It’s a short week, but there was no lack of mobile and web news.
With the 2011 Consumer Electronics Show just about two weeks away, the pre-conference rumors and reports are pouring in. I’ll be attending press conferences, industry sessions and hitting the show floor to bring you the latest and greatest news and info. Keep and eye on the Recursive Awesome Twitter, Facebook and Blog feeds!
Recently, we picked up a shiny new Windows Phone 7. Our device is the Samsung Focus on AT&T. If you’ve ever used a Samsung Galaxy S phone, then you’ll feel right at home with the hardware. The power/lock and camera buttons are on the right, the micro USB and headphone jacks are on the top, and the volume buttons are on the left. On the back you’ll find a 5.0 megapixel camera with LED flash and the loudspeaker. The camera also shoots HD video. When the screen is off, the front is black as midnight. Tap the power button and the 4″ Super AMOLED screen comes to life. Like the Galaxy S phones, the screen is the is bright and colorful. But enough about the hardware. It’s just a piece of black plastic without the software.
Windows Phone 7 is a pretty big departure from the ol’ Windows Mobile. For starters, Microsoft isn’t allowing carriers and manufacturers to muck up the core WP7 experience. However, that doesn’t mean that the carriers don’t have a presence on the phone. When you launch the Marketplace — their version of the App Store — there is a section carved out for “AT&T AppCenter” and “Samsung Zone”. Also, any manufacturer or carrier apps, that are preinstalled, can be uninstalled.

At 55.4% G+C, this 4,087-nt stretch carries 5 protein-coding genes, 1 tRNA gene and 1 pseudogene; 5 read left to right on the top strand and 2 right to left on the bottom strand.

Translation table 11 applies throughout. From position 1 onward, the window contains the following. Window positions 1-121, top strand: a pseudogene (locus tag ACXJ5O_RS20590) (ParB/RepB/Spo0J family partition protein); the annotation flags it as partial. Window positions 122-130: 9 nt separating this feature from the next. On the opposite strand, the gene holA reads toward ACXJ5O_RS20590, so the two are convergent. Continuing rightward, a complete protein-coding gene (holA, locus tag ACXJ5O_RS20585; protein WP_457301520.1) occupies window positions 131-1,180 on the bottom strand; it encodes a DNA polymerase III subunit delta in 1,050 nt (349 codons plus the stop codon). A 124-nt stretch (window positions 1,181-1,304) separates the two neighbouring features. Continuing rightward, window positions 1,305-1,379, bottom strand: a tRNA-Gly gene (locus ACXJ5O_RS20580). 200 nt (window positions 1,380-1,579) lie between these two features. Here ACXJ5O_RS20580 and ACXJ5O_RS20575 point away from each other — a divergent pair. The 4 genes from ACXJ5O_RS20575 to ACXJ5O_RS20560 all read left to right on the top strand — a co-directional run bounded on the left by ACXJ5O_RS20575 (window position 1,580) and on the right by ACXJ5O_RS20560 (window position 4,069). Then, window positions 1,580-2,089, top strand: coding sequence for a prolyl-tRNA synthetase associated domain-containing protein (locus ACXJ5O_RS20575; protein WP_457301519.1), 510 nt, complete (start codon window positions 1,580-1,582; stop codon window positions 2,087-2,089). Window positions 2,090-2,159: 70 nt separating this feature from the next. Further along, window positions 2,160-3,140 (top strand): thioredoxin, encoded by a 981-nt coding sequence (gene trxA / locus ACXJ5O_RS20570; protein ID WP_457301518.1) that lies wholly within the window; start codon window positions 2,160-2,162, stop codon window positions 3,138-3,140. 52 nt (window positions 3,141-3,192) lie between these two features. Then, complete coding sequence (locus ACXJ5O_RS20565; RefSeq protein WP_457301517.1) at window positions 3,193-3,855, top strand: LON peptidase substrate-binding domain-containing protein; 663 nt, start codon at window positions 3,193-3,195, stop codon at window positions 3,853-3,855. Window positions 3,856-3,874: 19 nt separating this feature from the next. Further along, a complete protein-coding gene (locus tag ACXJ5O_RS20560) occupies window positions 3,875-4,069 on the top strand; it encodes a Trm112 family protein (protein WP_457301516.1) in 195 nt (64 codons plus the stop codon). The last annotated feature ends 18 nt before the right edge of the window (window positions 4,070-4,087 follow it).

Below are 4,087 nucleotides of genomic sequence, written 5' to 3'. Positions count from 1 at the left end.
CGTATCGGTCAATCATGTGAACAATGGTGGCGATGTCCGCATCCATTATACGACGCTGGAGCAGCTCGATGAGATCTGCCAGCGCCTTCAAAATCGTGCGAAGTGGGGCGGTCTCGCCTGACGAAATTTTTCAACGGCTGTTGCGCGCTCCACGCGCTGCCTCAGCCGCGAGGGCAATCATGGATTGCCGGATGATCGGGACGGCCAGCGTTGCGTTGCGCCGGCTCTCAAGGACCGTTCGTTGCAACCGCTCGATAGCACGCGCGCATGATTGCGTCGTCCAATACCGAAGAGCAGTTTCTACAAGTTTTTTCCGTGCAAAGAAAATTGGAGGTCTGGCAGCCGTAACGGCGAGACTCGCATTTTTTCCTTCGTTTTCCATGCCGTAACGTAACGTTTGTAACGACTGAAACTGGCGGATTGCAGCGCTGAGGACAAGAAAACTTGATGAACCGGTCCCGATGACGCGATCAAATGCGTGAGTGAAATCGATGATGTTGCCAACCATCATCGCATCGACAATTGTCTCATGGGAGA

Like other platforms, WP7 has a ”home” screen, but instead of pages and pages of app icons, there is an infinitely scrollable screen of tiles. You see about 8 on the screen at a time and you can have as many or as few in the list as you want. In fact, you can remove all tiles and you’re “home” screen is replaced with your full app list; Also infinitely scrollable, only with smaller icons and text labels. In most cases, the home screen tiles are static icons. However, some tiles have additional visual effects. For instance, the XBOX Live tile shows your Avatar playing with the logo. Some tiles also have badges for missed calls, text messages, emails, app updates available and so on. Currently, only WP7 core apps have the “live tile” functionality, but I see this opening up in the future. Like widgets, on other platforms, these may have a negative impact on your battery life.
Many moons ago, Microsoft started implementing the “Metro UI” scheme on their Zune media players. Well that UI has found itself on WP7. The idea is instead of a tab bar on the top of bottom (a la Android or iPhone), you swipe left and right to navigate between the activities. Each activity has a large font header. In most cases, you can see the leading edge of the next activity, which is a visual indicator that there’s more to the right. Overall the UI is VERY responsive. Transitions between activities are snappy, animations aren’t jittery, and the look & feel is solid. Instead of loading spinners, Metro employs dots that come in from the left, bunch up in the center then whoosh off to the right. Like their Bing “decision engine”, apps have random, full-screen wallpapers. Since there isn’t a physical “menu” button, or a tab bar to host a “settings” icon, activities can have context sensitive actions in a bar, located on the bottom. I’ve noticed that these can be icon only or icon with text and the text is only visible when you tap the “…” icon. Love it or hate it, Metro UI is a slight departure from the norm.
What does Microsoft have that Google, Apple, and RIM don’t?